In May, state agency psychologist Dr. Hudspeth found that, based on her depressive disorder and borderline personality disorder, Phillips had mild limitations in her activities of daily living and in maintaining concentration, persistence or pace; moderate limitations in social functioning; and one or two episodes of decompensation (Tr. 411-23). He opined that her cognition, memory and thought processes were intact, and that she would be "best suited in job tasks requiring no contact with the public, and minimal contact with co-workers and supervisors" (Tr. 427).
Dr. Chandra saw Phillips three times from June through December (Tr. 253-54). Plaintiff also saw physician assistant Elsamahi in February, April, June and August (Tr. 393-97). He noted anger, irritability and mood swings, with some reported improvement; he adjusted her medication (Tr. 393-97).
Phillips was admitted to the hospital in March, 2006 after a suicide attempt; she also reported hearing voices telling her to kill others and herself (Tr. 281, 283). Her medication was adjusted, and she "improved rather fast and the depression disappeared quickly" (Tr. 281). Phillips was discharged four days later6, at which time "her functioning... was good" (Tr. 281-82). Dr. Qureshi diagnosed her with major depressive disorder, recurrent; generalized anxiety disorder; and panic disorder with agoraphobia; and assigned her a GAF of 65 on discharge (Tr. 282). He also noted her borderline personality disorder (Tr. 282, 285).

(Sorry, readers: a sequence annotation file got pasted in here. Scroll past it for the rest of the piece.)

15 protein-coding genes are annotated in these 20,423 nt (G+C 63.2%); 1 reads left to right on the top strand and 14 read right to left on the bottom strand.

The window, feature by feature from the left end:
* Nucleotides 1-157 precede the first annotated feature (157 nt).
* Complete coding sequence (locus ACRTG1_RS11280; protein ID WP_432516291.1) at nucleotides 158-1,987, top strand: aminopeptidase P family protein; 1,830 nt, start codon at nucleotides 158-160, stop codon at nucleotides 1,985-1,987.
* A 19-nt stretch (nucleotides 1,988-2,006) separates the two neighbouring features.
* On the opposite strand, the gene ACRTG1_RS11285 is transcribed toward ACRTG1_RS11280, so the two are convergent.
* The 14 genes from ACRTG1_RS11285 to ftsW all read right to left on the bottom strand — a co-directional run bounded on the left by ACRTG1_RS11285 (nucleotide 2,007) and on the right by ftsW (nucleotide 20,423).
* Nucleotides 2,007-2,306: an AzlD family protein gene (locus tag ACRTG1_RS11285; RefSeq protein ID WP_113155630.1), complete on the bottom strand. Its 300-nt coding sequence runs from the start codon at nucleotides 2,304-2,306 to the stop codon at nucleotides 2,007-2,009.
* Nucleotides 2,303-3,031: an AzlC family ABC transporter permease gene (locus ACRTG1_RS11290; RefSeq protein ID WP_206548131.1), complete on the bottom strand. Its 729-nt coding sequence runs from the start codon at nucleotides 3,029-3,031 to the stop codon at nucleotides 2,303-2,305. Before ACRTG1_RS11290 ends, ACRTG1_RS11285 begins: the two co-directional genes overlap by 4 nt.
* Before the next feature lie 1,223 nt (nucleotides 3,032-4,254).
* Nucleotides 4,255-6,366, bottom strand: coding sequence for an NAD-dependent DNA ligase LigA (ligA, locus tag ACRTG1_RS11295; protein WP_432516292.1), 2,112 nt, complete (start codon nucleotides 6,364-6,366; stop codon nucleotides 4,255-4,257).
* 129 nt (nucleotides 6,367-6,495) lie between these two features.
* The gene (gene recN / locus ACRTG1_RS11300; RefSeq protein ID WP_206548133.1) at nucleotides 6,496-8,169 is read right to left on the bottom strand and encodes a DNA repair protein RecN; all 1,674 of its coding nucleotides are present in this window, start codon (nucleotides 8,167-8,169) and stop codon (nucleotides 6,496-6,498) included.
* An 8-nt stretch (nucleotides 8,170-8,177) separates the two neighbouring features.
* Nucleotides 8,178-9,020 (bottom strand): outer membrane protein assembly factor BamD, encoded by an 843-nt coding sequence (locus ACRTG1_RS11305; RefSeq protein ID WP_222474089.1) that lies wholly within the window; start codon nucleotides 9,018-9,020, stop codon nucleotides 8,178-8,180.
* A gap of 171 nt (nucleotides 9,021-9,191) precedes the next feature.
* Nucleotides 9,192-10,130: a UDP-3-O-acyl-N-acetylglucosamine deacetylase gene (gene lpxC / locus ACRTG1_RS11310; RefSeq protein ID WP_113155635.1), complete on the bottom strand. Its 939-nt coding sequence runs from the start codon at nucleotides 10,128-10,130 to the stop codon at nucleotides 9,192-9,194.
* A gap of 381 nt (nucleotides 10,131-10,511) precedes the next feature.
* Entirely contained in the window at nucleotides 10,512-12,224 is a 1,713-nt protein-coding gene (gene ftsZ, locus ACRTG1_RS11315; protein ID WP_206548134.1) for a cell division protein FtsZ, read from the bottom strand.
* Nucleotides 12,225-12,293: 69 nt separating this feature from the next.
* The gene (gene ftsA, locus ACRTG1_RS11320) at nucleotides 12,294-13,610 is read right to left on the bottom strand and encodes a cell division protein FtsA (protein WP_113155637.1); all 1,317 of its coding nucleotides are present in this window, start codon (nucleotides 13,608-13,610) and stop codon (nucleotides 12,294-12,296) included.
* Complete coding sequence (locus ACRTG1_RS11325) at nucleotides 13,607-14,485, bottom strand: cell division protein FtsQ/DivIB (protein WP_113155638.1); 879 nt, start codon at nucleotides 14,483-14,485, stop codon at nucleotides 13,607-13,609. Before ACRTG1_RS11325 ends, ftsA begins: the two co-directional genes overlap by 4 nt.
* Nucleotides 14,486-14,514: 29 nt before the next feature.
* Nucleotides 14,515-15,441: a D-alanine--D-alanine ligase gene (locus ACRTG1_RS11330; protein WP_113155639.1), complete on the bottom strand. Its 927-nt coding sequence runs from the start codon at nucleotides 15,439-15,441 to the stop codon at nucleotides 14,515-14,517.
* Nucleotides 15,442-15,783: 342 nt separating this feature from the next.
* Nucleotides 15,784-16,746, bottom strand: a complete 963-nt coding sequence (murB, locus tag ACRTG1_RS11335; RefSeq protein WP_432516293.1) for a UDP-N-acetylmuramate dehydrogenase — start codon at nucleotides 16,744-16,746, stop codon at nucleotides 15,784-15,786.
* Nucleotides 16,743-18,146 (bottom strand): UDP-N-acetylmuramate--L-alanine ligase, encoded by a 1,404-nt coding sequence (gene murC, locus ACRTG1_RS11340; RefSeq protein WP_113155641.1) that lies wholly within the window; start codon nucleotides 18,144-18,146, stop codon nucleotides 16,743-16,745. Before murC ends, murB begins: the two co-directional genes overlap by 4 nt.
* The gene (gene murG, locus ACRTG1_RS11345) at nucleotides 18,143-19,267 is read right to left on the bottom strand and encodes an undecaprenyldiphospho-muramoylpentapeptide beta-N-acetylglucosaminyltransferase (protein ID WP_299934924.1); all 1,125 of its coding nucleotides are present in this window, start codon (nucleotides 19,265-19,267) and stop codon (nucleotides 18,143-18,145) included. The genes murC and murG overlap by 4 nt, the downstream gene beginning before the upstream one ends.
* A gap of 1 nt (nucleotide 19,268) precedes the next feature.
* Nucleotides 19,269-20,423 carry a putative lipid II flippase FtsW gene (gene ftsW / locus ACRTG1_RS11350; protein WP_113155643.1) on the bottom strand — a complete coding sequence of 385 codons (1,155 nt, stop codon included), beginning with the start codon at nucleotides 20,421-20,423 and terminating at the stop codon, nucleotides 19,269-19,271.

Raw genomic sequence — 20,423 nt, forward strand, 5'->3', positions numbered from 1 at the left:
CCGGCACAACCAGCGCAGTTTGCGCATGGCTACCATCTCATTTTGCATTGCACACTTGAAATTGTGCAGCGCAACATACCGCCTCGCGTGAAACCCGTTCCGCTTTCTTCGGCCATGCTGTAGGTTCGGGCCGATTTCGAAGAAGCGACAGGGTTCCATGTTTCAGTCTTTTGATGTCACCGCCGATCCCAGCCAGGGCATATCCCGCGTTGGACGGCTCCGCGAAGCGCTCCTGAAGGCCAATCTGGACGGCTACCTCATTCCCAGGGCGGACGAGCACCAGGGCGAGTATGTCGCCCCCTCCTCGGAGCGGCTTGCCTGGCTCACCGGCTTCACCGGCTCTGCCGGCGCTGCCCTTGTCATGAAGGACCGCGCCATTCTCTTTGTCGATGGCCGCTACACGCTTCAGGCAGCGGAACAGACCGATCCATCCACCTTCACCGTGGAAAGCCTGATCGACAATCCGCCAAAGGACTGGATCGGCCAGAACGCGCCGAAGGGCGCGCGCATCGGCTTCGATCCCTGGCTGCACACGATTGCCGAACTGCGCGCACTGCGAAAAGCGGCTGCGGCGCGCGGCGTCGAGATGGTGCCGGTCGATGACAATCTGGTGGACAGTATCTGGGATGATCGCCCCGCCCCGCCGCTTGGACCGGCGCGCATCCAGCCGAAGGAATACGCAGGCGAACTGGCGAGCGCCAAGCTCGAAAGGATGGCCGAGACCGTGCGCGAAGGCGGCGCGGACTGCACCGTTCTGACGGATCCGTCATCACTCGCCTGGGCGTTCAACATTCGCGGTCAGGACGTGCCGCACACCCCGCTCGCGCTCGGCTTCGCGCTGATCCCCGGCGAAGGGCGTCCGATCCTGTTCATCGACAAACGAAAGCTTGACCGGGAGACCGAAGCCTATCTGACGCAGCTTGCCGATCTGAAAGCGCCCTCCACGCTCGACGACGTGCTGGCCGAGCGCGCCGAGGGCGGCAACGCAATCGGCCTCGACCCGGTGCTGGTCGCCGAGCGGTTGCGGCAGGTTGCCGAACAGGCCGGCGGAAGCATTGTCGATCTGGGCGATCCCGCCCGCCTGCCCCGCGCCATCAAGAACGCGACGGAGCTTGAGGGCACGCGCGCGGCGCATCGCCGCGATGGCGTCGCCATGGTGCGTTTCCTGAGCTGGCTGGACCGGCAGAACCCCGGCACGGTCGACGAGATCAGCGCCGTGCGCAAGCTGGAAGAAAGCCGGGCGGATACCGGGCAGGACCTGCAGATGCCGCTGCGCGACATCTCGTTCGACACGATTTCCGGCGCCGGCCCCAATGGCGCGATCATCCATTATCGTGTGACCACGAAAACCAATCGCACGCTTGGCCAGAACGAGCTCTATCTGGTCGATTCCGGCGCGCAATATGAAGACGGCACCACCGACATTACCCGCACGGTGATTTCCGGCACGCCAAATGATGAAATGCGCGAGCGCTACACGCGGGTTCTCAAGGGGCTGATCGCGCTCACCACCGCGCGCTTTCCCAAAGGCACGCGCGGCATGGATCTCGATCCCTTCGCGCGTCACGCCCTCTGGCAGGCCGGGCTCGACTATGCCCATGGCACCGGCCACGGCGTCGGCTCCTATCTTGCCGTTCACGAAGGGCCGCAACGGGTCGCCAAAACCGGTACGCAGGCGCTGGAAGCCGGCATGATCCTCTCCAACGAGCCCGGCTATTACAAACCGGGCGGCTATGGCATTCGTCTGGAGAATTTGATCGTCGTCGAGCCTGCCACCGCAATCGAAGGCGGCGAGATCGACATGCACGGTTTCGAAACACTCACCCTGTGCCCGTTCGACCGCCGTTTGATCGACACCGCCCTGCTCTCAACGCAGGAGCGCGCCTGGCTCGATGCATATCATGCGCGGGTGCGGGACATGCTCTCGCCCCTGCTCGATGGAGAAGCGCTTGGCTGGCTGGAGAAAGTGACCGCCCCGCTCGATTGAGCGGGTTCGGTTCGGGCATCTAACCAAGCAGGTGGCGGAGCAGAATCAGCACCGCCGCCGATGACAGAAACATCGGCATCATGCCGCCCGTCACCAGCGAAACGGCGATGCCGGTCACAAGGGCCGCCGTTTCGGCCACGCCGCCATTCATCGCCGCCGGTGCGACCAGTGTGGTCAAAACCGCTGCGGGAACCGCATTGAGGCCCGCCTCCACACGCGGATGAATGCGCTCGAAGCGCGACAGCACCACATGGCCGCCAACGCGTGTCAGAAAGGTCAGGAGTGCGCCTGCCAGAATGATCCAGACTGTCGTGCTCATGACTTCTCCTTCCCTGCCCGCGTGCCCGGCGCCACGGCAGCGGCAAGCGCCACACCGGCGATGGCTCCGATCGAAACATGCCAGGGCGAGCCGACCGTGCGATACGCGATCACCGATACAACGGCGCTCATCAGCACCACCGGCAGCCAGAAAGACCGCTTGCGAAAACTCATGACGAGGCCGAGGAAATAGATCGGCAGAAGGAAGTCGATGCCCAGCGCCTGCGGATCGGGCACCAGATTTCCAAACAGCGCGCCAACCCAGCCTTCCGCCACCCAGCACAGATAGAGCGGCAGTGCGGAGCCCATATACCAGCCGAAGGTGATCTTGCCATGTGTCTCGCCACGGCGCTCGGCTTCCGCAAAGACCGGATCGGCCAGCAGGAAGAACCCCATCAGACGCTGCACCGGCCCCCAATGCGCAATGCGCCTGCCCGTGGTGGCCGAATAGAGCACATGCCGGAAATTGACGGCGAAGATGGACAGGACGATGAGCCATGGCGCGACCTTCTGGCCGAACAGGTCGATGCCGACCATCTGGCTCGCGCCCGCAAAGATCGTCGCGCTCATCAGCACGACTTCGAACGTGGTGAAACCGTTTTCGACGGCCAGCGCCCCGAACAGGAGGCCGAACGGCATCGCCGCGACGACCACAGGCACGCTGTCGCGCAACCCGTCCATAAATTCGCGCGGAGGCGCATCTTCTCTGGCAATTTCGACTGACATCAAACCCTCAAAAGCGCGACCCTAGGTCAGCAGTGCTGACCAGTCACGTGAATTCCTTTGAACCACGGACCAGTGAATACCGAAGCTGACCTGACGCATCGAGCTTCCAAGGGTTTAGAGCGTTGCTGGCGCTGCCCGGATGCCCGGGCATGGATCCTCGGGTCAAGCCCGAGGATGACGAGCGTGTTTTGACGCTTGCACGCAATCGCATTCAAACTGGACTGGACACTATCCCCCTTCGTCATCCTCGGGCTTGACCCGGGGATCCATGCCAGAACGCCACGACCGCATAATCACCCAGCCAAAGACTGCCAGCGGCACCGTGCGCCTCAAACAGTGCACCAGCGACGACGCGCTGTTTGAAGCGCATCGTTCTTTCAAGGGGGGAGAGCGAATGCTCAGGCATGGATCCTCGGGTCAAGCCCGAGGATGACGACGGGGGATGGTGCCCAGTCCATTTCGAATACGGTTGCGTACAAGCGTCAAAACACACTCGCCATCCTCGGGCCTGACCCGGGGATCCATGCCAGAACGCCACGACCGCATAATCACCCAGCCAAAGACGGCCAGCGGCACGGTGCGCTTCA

In April, 2006 Elsammahi evaluated Phillips' mental ability to do work-related functions, even though he indicated on the form that he had treated Phillips into 2007 (Tr. 212). He wrote that she had severe anxiety, very frequent panic attacks, frequent depressive episodes, and was chronically tired and irritable; he also assigned her a GAF of 55 and noted her borderline personality disorder (Tr. 212). He found that she had essentially no limitations in the area of memory; a variable range of ability to maintain concentration and pace; mostly moderate to marked limitations in the area of social interaction; and mostly no to mild limitations in the area of adaptation (Tr. 215-17). He felt that Phillips was incapable of low stress work, and that she would be absent at least three times per month (Tr. 218-19). Elsamahi also wrote that Phillips could not function normally in public or around strangers; lacked the energy to attend work regularly; could not receive direction or instruction due to her irritability and anger; and could not tolerate normal workplace stressors (Tr. 259).
There is no record of any treatment at all in 2007.